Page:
By Stacy Charpentier
Over the past few months I had the pleasure of training several of the CCAR training programs, in CT and as I write this, in Washington State. I am very grateful for the opportunity to train a widely diverse groups of participants. I consistently see coaches take shape as they begin to understand the science of this work, while practicing and perfecting their own art. It is a humbling experience for sure, but also eye opening.
One might say that our curricula provide opportunities for “Aha” moments. As a trainer, I get to see those aha moments change people’s views on recovery, and even their own recovery journey. On the very first day of the RCA, we declare that “a person is in recovery when they say they are.” Six years ago, when I first started at CCAR, that statement caused many people to shift their thinking about what it means to be in recovery and coach someone who may have a different definition of recovery. It took a lot for some to accept that definition, let alone support it. Now, that definition is widely accepted as commonplace, especially if you are a recovery coach. The landscape of recovery is changing, and yet, the stigma still remains, even amongst coaches.
A few months ago, I ran a pilot of the new Coachervision training where we discuss what it means to supervise coaches and try to get participants to think of their role as more of a coach than supervisor. One of the modules is on compassion fatigue and signs to watch for. Some of those signs are absenteeism, poor work performance, etc. In the very next module, when we looked at a case study about a coach who happened to be our “rock star” coach. This coach trains new coaches and possesses a wonderful work ethic. When this coach begins not showing up for work on Mondays, stops returning emails, and often shows up late, the general consensus is that this coach has relapsed. Why? We just talked about compassion fatigue 30 minutes earlier.
Why is our first instinct to question this coach’s recovery?
In another class, an RCA this time, we use scenarios to explore the topic of ethics. One scenario is about a coach who experiences a short lapse at a wedding and has chosen not to disclose the relapse to his supervisor. The conversation is supposed to center on the ethical considerations this raises, and instead, the conversations focused on firing the coach and no longer letting him near recoverees.
Recently, I just conducted Professionalism for Recovery Coaches, in which we show pictures of different people and ask participants to judge whether or not the people in the pictures look professional, based solely on appearance. In one picture, a woman is wearing dress slacks and a button down blouse. She is standing tall and smiling. The comment made, was “she’s not a coach, she’s not messy enough.“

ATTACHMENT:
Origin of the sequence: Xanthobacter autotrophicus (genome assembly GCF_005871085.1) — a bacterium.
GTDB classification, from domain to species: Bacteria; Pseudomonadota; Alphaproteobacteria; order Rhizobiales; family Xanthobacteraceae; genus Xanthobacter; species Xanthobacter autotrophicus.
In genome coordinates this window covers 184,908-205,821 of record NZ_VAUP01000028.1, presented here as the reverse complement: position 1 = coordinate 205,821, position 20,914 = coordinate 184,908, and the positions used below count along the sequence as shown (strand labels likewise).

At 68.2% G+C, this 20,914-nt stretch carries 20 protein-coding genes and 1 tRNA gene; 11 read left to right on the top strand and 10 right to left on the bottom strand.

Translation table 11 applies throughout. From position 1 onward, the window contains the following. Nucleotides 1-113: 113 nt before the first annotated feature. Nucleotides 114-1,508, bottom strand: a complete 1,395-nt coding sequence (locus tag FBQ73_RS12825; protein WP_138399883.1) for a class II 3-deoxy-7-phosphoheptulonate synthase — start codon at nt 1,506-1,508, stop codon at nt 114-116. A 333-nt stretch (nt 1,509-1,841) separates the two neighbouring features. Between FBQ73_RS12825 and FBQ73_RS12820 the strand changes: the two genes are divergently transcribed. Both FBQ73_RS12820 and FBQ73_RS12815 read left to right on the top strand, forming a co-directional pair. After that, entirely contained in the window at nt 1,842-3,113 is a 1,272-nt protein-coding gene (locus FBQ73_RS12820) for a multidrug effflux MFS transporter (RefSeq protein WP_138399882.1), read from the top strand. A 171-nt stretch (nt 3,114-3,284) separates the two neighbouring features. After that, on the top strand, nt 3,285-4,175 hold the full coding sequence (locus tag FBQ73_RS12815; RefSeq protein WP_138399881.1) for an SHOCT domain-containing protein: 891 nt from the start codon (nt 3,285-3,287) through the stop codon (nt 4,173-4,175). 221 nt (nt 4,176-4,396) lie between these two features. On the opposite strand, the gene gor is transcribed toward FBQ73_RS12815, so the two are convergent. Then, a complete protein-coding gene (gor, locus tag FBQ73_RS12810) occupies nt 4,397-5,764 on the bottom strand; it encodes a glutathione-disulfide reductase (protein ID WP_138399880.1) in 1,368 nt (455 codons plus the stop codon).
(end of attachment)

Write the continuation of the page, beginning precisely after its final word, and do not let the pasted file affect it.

Are recovery coaches supposed to be messy?
If this is how we treat our own people, how can we expect others to treat us any differently?
I think about my influence in these scenarios. I admit, it is extremely difficult to manage my stuff, which is something I try to model as a coach and trainer. I am not a person in recovery but I have experienced the shame of addiction as a family member. I saw my father being treated poorly while receiving medical services for his stage 4 lung cancer, once the doctor found out he was on Suboxone. My father was 5 years into his recover, yet the stigma still followed. My heart broke.
The occasions I outlined above bring up a lot of stuff for me. And so I coach. I ask good questions in order to develop some discrepancy. Here is one question and frankly the answer I have today upsets me…
If we are working in this field to help others overcome stigma, shouldn’t we be the first ones to stop perpetuating it?
Stacy (Rosay) Charpentier began working at CCAR in 2013 as the CCAR Recovery Coach Academy (RCA) Coordinator and now serves as the Director of CCAR’s Center for Addiction Recovery Training (CART). Although she had the qualifications on paper to serve in this role, she didn’t fully realize that she had a place in the recovery community and felt like an outsider. When Stacy first attended the RCA she discovered her powerful story provides a much needed perspective on addiction and recovery from a family member’s point of view. She hopes to utilize her past experiences, along with her passion for this work, to bring professional development opportunities to people who want to help others discover that Recovery is Possible. Stacy lives in her new home in Bristol, CT with her newly blended family, which includes her husband, 2 daughters, 2 bonus daughters and a new puppy!